Tis the Season for Diesel Additives

Tis the Season for Diesel Additives

Cold weather is harsh on diesel fuel and the fuel system.

Here in Northeast Ohio, we recently experienced a “cold snap.” Temperatures dropped below zero degrees Fahrenheit, with wind chills approaching minus 20 F. Needless to say, most people were caught off-guard by the temperatures, and how long that cold weather stuck around.

It highlighted just how much we’re affected by our climate, and for that matter, our cars and trucks. Drivers lost control on highways and had to be towed out of the ditch along the highway, while others weren’t able to start their engine thanks to a weakened battery. I remember many things from my time behind the parts counter, but none more so than this: With each new season comes a pattern of vehicle repairs or needs. You’ll never sell more wiper blades than on a rainy day, and you’ll sell more batteries when temperatures climb or drop to extreme levels. Today, I want to focus on diesel engines and the challenges they face during the winter months.

Diesel engines typically are associated with larger pickups, thanks in part to their workhorse nature and their abundant torque production. But cold weather is rather harsh on diesel fuel and the fuel system. When temperatures dip, it can form into a gel instead of a liquid. Cold diesel fuel is harder to ignite under compression, which means the engine has to crank longer than usual. In extreme cold, the engine might become difficult to start even when the glow plugs are given the time to do their job.

Diesel fuel has changed quite a bit in recent decades. The United States has mandated the use of ultra-low-sulfur diesel (ULSD) fuel in an effort to improve air quality. But this also has brought about some chemical changes in the refining process, and with it, some new challenges to overcome. Those chemical changes have caused an increase in paraffin inside the fuel, which can lead to a buildup of wax particles. Those wax particles can form larger crystals that can clog up fuel lines, filters and so on.

Condensation inside the fuel also is a concern. Condensation is a major contributor to rust, cold-weather icing and microorganism growth in warmer weather. Diesel engines can operate much better when corrosion and bacteria growth are prevented.

The Solution: Fuel Additives

Additives aren’t new. In fact, they’re present inside each and every container of oil you carry in your store. When it comes to diesel-fuel additives, they have a simple job to do: Help the diesel fuel to resist the effects of the cold weather. Fuel treatments help to reduce fuel gelling by encapsulating and dispersing those waxy crystals as they’re formed. When done right, this can prevent them from growing large enough to clog any of the components in the fuel system. The fuel is then able to flow more easily through the fuel filters and lines and into the combustion chamber where it can be burned.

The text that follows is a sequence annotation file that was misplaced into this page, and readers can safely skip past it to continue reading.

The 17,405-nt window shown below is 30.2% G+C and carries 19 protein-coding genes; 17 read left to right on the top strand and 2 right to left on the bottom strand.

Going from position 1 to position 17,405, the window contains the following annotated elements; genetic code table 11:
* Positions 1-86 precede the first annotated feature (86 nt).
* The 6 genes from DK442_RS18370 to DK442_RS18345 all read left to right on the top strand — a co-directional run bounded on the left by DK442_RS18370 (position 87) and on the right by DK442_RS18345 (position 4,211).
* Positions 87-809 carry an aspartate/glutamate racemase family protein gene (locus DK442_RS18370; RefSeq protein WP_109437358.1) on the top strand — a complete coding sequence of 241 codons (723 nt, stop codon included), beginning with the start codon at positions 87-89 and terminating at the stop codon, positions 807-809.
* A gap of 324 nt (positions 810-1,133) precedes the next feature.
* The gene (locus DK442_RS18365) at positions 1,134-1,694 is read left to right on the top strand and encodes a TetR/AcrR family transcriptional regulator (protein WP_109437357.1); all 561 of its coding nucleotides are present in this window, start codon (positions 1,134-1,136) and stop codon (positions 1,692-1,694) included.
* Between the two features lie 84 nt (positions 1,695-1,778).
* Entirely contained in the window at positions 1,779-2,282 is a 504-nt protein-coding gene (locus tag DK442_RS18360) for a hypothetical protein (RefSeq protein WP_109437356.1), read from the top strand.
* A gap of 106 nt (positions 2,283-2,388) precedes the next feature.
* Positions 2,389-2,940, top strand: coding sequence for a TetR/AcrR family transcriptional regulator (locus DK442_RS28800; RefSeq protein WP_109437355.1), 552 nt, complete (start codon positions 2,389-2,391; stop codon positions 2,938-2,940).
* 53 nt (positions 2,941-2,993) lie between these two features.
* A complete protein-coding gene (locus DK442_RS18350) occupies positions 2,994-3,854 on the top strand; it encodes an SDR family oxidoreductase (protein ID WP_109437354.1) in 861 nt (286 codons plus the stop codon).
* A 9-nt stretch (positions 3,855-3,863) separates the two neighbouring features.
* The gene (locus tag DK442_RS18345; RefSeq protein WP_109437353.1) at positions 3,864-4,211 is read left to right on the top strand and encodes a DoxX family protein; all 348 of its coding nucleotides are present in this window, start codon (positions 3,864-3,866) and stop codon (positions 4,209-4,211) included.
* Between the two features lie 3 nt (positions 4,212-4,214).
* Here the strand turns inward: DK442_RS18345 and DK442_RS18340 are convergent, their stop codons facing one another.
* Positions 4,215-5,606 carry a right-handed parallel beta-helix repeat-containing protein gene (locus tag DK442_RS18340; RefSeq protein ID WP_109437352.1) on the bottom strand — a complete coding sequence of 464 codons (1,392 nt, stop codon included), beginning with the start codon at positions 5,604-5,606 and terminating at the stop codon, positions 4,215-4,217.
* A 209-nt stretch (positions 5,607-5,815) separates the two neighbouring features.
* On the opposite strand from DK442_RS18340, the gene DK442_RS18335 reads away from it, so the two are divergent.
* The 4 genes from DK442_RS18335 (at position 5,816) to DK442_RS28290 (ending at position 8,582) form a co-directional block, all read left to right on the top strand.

Some fuel treatments will contain some or all of the following additives. Lubricity additives help to protect diesel-fuel systems from internal wear. Lubricity additives help the fuel to form a boundary layer of lubrication between the metallic parts inside the fuel system. This film helps to reduce friction between the metal surfaces, and the wear and tear on them. This can extend the life of those components and reduce downtime in the future. Cetane boosters increase the flammability of the diesel fuel, and this allows for a cleaner-burning diesel engine.

What Should You Tell Your Customers?

To most customers, fuel treatments can be thought of as just another routine maintenance item. Most fuel treatments will need to be poured into the fuel tank at each fill-up, but it’s best practice to always reference the usage guidelines from the manufacturer.

If you need help to overcome a cost objection, I wouldn’t suggest trying to scare them with the cost of potential breakdowns or repairs down the road. In my eyes, fuel treatments are simply a “peace-of-mind” sort of sale. Their job is simple, and their objectives are clear. So, if we place ourselves into the customer’s shoes, the benefit they have to offer is the peace of mind that their diesel engine will continue to operate without issue throughout the colder winter months. While it’s true that they can reduce the risk of costly repairs or breakdowns later on, I wouldn’t lead with that thought.

The need for diesel-fuel treatment products will definitely spike as the temperatures start to dip. So, I would invite you to take a few moments to read the labels on the products you carry in your store, and familiarize yourself with what separates one from the next. Then, you’ll be ready to help your customers find the right product for their diesel-powered vehicle.

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